Robert Nowak
Written By

Robert earned his Bachelor of Science in Computer Engineering from the University of Illinois at Chicago. He attended DePaul University to complete his Master's in Finance and has also earned the Chartered Financial Analyst® designation. Robert worked as an equity options trader on the floor of the Chicago Board of Trade where he was responsible [...]

Published On
June 20, 2024

The stock market adage “Sell in May and go away” is based on the observation that the best-performing six-month rolling period historically occurs from November through April.  During this time, average returns tend to outpace the subsequent six months (May to October).  Investors are advised to sell their holdings in May, move into cash, and then return to buy stocks again in November.

The origins of the “sell in May and go away” saying remain uncertain, but it’s rumored to date back to old England. Stockbrokers would take summer vacations in May and not return until September.  The original version of the saying was, “Sell in May and go away, do not return until St. Leger’s Day.”  Stockbrokers would only resume work after the horse racing season concluded on St. Leger’s Day.

Since 1990, the S&P 500 has exhibited an average gain of approximately 2% from May through October, compared to a more robust average gain of around 7% from November through April.  In addition, there have been notable stock market declines during the May-to-October period.  These include events like Black Monday in 1987, the post-Lehman Brothers crash of 2008, and the 2011 correction following the U.S. government debt rating downgrade.  This would lead one to believe there’s credence to this strategy.  However, behavioral biases often lead investors to weigh negative returns more heavily than positive ones, contributing to misperceptions about this strategy.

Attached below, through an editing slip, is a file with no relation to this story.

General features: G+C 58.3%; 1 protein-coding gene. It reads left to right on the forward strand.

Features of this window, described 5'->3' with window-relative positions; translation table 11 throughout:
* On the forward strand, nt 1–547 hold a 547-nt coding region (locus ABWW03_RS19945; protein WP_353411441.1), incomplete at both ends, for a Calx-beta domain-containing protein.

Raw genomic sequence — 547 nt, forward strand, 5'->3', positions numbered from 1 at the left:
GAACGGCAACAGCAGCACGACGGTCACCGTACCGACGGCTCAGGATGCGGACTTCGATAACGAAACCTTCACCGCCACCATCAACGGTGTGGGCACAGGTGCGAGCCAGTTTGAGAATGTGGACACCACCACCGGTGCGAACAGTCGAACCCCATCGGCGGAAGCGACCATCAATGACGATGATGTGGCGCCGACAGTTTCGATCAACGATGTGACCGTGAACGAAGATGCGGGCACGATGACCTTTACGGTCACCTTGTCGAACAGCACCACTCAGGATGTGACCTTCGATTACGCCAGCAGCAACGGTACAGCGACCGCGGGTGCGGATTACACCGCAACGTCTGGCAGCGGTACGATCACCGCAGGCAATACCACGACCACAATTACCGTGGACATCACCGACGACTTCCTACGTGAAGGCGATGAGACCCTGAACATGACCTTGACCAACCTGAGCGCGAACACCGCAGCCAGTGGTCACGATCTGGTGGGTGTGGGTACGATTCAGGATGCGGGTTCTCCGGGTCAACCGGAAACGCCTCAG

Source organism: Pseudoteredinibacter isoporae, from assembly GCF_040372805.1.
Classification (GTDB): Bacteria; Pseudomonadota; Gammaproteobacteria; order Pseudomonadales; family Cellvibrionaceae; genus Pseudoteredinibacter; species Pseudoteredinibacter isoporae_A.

Is it truly a good idea to time the market by selling stocks in May and buying them back in November?  Researchers remain skeptical.  A 2023 study by Manulife Investment Management analyzed returns from a hypothetical investor using the “sell in May and go away” approach (shifting from stocks to cash in May and back into stocks in November).  Surprisingly, the buy-and-hold strategy outperformed the “sell in May and go away” approach over 50 years.

Investment Strategies: Buy and Hold vs. Sell in May and Go Away

Source: Medium, Sell in May and go away: True or false for crypto?, April 2024. 

In summary, consider the “sell in May and go away” theory more as a fun myth than a reliable investing strategy. Stock gains occur throughout the year, and each period is influenced by unique factors such as business & economic cycles, evolving earnings outlooks, sentiment, etc.  Stock market sentiment remains unpredictable, and even if seasonality worked in the past, it would quickly get priced into the market.  Volatility is the price you pay for stocks’ stellar long-term returns, so ignoring the short-term market noise is the approach to take.

Long-term investors should heed Nobel Laureate Eugene Fama’s advice: “Investing is like soap; the more you touch it, the smaller it gets.”

Data as of June 2024.
Intended for educational purposes only. Opinions expressed are not intended as investment advice or to predict future performance. Past performance does not guarantee future results. Neither the information presented, nor any opinion expressed constitutes a solicitation for the purchase or sale of any security. Consult your financial professional before making any investment decisions. Opinions expressed are subject to change without notice.